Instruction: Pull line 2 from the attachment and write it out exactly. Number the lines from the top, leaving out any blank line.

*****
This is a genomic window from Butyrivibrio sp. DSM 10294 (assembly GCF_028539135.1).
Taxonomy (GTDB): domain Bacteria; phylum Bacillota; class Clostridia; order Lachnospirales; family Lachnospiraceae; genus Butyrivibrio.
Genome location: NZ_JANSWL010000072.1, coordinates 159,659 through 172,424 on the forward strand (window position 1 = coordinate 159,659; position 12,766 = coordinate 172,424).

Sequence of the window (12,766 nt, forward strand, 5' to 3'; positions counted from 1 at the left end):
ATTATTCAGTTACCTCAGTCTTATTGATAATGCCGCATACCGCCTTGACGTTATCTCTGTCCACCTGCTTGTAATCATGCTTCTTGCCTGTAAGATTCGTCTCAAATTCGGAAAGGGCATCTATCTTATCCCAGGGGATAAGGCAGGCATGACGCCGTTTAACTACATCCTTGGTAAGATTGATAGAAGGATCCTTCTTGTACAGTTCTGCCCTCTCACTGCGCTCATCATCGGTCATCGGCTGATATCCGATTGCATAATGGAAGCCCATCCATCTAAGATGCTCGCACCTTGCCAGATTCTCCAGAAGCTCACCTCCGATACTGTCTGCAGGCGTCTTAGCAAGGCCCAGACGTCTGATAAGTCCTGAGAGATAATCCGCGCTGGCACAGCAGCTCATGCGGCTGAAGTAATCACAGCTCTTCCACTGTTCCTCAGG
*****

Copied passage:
Taxonomy (GTDB): domain Bacteria; phylum Bacillota; class Clostridia; order Lachnospirales; family Lachnospiraceae; genus Butyrivibrio.